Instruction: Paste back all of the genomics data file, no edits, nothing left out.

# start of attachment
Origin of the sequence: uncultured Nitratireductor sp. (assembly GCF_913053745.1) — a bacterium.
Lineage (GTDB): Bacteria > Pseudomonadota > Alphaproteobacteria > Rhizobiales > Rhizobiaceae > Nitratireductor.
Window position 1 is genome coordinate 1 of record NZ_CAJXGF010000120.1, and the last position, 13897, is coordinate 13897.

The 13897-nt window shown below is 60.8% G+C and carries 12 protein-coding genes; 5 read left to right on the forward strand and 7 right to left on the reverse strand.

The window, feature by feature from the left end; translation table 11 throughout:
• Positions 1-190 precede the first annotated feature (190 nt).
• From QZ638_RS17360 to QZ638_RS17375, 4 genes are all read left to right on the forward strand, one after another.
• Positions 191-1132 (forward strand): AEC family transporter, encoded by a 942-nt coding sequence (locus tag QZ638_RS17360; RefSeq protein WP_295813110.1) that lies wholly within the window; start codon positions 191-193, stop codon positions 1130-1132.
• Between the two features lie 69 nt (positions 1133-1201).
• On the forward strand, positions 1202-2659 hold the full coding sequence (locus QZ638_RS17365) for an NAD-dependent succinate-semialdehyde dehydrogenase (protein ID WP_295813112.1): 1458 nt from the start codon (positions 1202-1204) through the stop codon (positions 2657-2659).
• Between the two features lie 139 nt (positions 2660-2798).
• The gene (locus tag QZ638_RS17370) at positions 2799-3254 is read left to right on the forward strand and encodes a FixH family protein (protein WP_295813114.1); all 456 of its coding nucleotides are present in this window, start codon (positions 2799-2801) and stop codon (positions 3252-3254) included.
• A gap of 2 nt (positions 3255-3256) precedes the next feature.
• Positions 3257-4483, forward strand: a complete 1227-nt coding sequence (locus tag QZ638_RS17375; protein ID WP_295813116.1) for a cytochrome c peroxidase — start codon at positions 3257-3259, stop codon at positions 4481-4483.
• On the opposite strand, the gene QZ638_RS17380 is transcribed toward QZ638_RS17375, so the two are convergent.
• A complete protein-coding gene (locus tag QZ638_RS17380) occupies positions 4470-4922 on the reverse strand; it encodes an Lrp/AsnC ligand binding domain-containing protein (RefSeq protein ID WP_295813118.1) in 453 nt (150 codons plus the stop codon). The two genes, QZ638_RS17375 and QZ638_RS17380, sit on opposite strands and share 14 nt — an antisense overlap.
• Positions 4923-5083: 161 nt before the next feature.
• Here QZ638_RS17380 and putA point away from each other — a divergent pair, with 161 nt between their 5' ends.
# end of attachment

Origin of the sequence: uncultured Nitratireductor sp. (assembly GCF_913053745.1) — a bacterium.
Lineage (GTDB): Bacteria > Pseudomonadota > Alphaproteobacteria > Rhizobiales > Rhizobiaceae > Nitratireductor.
Window position 1 is genome coordinate 1 of record NZ_CAJXGF010000120.1, and the last position, 13897, is coordinate 13897.

The 13897-nt window shown below is 60.8% G+C and carries 12 protein-coding genes; 5 read left to right on the forward strand and 7 right to left on the reverse strand.

The window, feature by feature from the left end; translation table 11 throughout:
• Positions 1-190 precede the first annotated feature (190 nt).
• From QZ638_RS17360 to QZ638_RS17375, 4 genes are all read left to right on the forward strand, one after another.
• Positions 191-1132 (forward strand): AEC family transporter, encoded by a 942-nt coding sequence (locus tag QZ638_RS17360; RefSeq protein WP_295813110.1) that lies wholly within the window; start codon positions 191-193, stop codon positions 1130-1132.
• Between the two features lie 69 nt (positions 1133-1201).
• On the forward strand, positions 1202-2659 hold the full coding sequence (locus QZ638_RS17365) for an NAD-dependent succinate-semialdehyde dehydrogenase (protein ID WP_295813112.1): 1458 nt from the start codon (positions 1202-1204) through the stop codon (positions 2657-2659).
• Between the two features lie 139 nt (positions 2660-2798).
• The gene (locus tag QZ638_RS17370) at positions 2799-3254 is read left to right on the forward strand and encodes a FixH family protein (protein WP_295813114.1); all 456 of its coding nucleotides are present in this window, start codon (positions 2799-2801) and stop codon (positions 3252-3254) included.
• A gap of 2 nt (positions 3255-3256) precedes the next feature.
• Positions 3257-4483, forward strand: a complete 1227-nt coding sequence (locus tag QZ638_RS17375; protein ID WP_295813116.1) for a cytochrome c peroxidase — start codon at positions 3257-3259, stop codon at positions 4481-4483.
• On the opposite strand, the gene QZ638_RS17380 is transcribed toward QZ638_RS17375, so the two are convergent.
• A complete protein-coding gene (locus tag QZ638_RS17380) occupies positions 4470-4922 on the reverse strand; it encodes an Lrp/AsnC ligand binding domain-containing protein (RefSeq protein ID WP_295813118.1) in 453 nt (150 codons plus the stop codon). The two genes, QZ638_RS17375 and QZ638_RS17380, sit on opposite strands and share 14 nt — an antisense overlap.
• Positions 4923-5083: 161 nt before the next feature.
• Here QZ638_RS17380 and putA point away from each other — a divergent pair, with 161 nt between their 5' ends.